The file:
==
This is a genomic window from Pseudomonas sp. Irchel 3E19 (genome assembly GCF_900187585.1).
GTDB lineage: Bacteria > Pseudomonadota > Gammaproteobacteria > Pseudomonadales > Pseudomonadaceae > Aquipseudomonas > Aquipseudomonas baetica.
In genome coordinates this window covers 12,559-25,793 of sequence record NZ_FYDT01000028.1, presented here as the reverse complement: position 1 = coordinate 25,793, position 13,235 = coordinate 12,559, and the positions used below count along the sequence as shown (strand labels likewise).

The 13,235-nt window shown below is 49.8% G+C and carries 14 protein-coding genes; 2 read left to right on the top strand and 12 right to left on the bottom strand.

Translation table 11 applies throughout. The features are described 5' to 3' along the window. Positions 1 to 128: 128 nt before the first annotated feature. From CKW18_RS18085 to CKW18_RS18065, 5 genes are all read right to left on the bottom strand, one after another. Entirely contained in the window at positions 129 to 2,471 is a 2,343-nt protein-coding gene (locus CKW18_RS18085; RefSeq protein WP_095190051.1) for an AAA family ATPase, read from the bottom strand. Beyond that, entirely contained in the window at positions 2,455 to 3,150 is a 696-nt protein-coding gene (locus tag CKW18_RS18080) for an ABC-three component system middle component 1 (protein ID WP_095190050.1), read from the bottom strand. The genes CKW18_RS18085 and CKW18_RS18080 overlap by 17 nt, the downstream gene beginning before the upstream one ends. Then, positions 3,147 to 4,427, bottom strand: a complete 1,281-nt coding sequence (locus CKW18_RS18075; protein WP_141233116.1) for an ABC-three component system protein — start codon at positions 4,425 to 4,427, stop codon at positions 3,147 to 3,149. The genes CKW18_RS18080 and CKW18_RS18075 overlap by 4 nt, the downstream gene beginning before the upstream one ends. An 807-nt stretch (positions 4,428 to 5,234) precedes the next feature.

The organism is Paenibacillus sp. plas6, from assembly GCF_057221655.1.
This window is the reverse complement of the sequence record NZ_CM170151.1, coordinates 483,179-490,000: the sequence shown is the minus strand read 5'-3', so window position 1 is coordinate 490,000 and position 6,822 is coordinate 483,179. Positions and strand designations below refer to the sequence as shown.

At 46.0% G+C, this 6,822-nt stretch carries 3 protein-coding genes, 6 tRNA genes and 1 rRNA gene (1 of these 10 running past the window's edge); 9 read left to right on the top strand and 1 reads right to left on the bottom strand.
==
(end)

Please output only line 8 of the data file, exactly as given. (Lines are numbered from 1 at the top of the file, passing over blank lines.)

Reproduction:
At 46.0% G+C, this 6,822-nt stretch carries 3 protein-coding genes, 6 tRNA genes and 1 rRNA gene (1 of these 10 running past the window's edge); 9 read left to right on the top strand and 1 reads right to left on the bottom strand.